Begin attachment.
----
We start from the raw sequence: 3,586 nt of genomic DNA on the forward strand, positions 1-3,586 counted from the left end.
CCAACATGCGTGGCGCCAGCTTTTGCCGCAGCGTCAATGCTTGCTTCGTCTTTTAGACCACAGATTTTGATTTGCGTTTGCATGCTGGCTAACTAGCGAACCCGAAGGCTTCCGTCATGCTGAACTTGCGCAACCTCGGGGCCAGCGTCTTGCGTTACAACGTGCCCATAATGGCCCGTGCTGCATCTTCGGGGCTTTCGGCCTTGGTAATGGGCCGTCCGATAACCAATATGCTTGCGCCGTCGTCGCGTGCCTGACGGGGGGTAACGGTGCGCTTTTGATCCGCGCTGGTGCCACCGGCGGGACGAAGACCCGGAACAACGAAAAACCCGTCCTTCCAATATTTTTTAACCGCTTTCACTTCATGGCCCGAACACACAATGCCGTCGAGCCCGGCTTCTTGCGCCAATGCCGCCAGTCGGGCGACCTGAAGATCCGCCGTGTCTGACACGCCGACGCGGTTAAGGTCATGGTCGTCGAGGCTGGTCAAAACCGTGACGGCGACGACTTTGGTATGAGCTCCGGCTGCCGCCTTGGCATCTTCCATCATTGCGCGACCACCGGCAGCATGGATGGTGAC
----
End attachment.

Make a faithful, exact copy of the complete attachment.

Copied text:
We start from the raw sequence: 3,586 nt of genomic DNA on the forward strand, positions 1-3,586 counted from the left end.
CCAACATGCGTGGCGCCAGCTTTTGCCGCAGCGTCAATGCTTGCTTCGTCTTTTAGACCACAGATTTTGATTTGCGTTTGCATGCTGGCTAACTAGCGAACCCGAAGGCTTCCGTCATGCTGAACTTGCGCAACCTCGGGGCCAGCGTCTTGCGTTACAACGTGCCCATAATGGCCCGTGCTGCATCTTCGGGGCTTTCGGCCTTGGTAATGGGCCGTCCGATAACCAATATGCTTGCGCCGTCGTCGCGTGCCTGACGGGGGGTAACGGTGCGCTTTTGATCCGCGCTGGTGCCACCGGCGGGACGAAGACCCGGAACAACGAAAAACCCGTCCTTCCAATATTTTTTAACCGCTTTCACTTCATGGCCCGAACACACAATGCCGTCGAGCCCGGCTTCTTGCGCCAATGCCGCCAGTCGGGCGACCTGAAGATCCGCCGTGTCTGACACGCCGACGCGGTTAAGGTCATGGTCGTCGAGGCTGGTCAAAACCGTGACGGCGACGACTTTGGTATGAGCTCCGGCTGCCGCCTTGGCATCTTCCATCATTGCGCGACCACCGGCAGCATGGATGGTGAC